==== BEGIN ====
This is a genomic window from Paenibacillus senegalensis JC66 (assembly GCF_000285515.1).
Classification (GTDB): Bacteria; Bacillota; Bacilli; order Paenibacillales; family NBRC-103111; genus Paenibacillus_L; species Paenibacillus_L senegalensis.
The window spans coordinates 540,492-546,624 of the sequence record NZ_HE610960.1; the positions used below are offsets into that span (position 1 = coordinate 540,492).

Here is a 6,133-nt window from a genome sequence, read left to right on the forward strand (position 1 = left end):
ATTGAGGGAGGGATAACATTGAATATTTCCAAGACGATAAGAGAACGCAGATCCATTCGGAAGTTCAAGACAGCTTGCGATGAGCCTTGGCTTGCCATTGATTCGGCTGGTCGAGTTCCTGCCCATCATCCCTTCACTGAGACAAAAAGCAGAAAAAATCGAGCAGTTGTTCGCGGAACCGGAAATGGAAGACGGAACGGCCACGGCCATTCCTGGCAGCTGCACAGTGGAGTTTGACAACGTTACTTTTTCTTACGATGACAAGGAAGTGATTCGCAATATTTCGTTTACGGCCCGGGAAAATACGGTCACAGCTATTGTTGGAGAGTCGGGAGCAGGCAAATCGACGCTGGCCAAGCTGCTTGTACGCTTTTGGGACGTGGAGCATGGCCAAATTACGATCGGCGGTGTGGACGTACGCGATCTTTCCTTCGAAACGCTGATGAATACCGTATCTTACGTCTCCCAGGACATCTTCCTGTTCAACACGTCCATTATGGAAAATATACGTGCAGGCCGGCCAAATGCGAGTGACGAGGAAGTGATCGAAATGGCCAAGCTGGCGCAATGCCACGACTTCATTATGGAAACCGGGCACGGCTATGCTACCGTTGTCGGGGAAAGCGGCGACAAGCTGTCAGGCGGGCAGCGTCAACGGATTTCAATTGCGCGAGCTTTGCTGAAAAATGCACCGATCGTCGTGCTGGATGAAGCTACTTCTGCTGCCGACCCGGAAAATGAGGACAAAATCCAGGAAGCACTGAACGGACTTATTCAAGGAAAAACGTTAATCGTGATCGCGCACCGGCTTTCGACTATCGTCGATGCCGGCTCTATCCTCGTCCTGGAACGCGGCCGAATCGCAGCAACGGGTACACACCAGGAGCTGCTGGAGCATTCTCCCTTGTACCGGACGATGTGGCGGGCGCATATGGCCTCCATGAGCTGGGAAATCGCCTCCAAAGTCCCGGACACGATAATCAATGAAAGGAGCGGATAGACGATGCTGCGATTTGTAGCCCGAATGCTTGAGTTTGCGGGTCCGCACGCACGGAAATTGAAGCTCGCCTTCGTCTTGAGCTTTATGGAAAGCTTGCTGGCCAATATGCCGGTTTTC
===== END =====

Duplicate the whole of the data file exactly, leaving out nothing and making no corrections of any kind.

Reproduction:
This is a genomic window from Paenibacillus senegalensis JC66 (assembly GCF_000285515.1).
Classification (GTDB): Bacteria; Bacillota; Bacilli; order Paenibacillales; family NBRC-103111; genus Paenibacillus_L; species Paenibacillus_L senegalensis.
The window spans coordinates 540,492-546,624 of the sequence record NZ_HE610960.1; the positions used below are offsets into that span (position 1 = coordinate 540,492).

Here is a 6,133-nt window from a genome sequence, read left to right on the forward strand (position 1 = left end):
ATTGAGGGAGGGATAACATTGAATATTTCCAAGACGATAAGAGAACGCAGATCCATTCGGAAGTTCAAGACAGCTTGCGATGAGCCTTGGCTTGCCATTGATTCGGCTGGTCGAGTTCCTGCCCATCATCCCTTCACTGAGACAAAAAGCAGAAAAAATCGAGCAGTTGTTCGCGGAACCGGAAATGGAAGACGGAACGGCCACGGCCATTCCTGGCAGCTGCACAGTGGAGTTTGACAACGTTACTTTTTCTTACGATGACAAGGAAGTGATTCGCAATATTTCGTTTACGGCCCGGGAAAATACGGTCACAGCTATTGTTGGAGAGTCGGGAGCAGGCAAATCGACGCTGGCCAAGCTGCTTGTACGCTTTTGGGACGTGGAGCATGGCCAAATTACGATCGGCGGTGTGGACGTACGCGATCTTTCCTTCGAAACGCTGATGAATACCGTATCTTACGTCTCCCAGGACATCTTCCTGTTCAACACGTCCATTATGGAAAATATACGTGCAGGCCGGCCAAATGCGAGTGACGAGGAAGTGATCGAAATGGCCAAGCTGGCGCAATGCCACGACTTCATTATGGAAACCGGGCACGGCTATGCTACCGTTGTCGGGGAAAGCGGCGACAAGCTGTCAGGCGGGCAGCGTCAACGGATTTCAATTGCGCGAGCTTTGCTGAAAAATGCACCGATCGTCGTGCTGGATGAAGCTACTTCTGCTGCCGACCCGGAAAATGAGGACAAAATCCAGGAAGCACTGAACGGACTTATTCAAGGAAAAACGTTAATCGTGATCGCGCACCGGCTTTCGACTATCGTCGATGCCGGCTCTATCCTCGTCCTGGAACGCGGCCGAATCGCAGCAACGGGTACACACCAGGAGCTGCTGGAGCATTCTCCCTTGTACCGGACGATGTGGCGGGCGCATATGGCCTCCATGAGCTGGGAAATCGCCTCCAAAGTCCCGGACACGATAATCAATGAAAGGAGCGGATAGACGATGCTGCGATTTGTAGCCCGAATGCTTGAGTTTGCGGGTCCGCACGCACGGAAATTGAAGCTCGCCTTCGTCTTGAGCTTTATGGAAAGCTTGCTGGCCAATATGCCGGTTTTC